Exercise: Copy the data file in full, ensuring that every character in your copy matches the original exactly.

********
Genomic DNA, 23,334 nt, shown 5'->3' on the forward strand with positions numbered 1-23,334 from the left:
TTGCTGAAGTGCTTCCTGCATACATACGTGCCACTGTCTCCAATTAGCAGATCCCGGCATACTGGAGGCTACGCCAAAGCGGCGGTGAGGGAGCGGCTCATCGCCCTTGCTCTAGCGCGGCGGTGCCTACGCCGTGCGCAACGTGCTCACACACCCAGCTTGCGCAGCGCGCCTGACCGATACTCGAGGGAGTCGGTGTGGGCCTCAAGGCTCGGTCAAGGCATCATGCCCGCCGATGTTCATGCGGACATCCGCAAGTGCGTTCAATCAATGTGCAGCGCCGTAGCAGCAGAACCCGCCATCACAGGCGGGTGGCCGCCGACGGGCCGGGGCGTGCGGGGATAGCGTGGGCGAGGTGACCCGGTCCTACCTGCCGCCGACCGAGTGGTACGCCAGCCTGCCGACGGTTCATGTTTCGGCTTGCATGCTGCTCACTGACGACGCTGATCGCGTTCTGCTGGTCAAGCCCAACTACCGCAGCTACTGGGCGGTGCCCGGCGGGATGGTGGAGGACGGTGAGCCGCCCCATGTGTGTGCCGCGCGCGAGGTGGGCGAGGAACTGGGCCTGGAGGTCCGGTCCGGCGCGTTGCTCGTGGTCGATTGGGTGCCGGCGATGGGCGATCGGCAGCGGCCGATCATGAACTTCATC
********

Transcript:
Genomic DNA, 23,334 nt, shown 5'->3' on the forward strand with positions numbered 1-23,334 from the left:
TTGCTGAAGTGCTTCCTGCATACATACGTGCCACTGTCTCCAATTAGCAGATCCCGGCATACTGGAGGCTACGCCAAAGCGGCGGTGAGGGAGCGGCTCATCGCCCTTGCTCTAGCGCGGCGGTGCCTACGCCGTGCGCAACGTGCTCACACACCCAGCTTGCGCAGCGCGCCTGACCGATACTCGAGGGAGTCGGTGTGGGCCTCAAGGCTCGGTCAAGGCATCATGCCCGCCGATGTTCATGCGGACATCCGCAAGTGCGTTCAATCAATGTGCAGCGCCGTAGCAGCAGAACCCGCCATCACAGGCGGGTGGCCGCCGACGGGCCGGGGCGTGCGGGGATAGCGTGGGCGAGGTGACCCGGTCCTACCTGCCGCCGACCGAGTGGTACGCCAGCCTGCCGACGGTTCATGTTTCGGCTTGCATGCTGCTCACTGACGACGCTGATCGCGTTCTGCTGGTCAAGCCCAACTACCGCAGCTACTGGGCGGTGCCCGGCGGGATGGTGGAGGACGGTGAGCCGCCCCATGTGTGTGCCGCGCGCGAGGTGGGCGAGGAACTGGGCCTGGAGGTCCGGTCCGGCGCGTTGCTCGTGGTCGATTGGGTGCCGGCGATGGGCGATCGGCAGCGGCCGATCATGAACTTCATC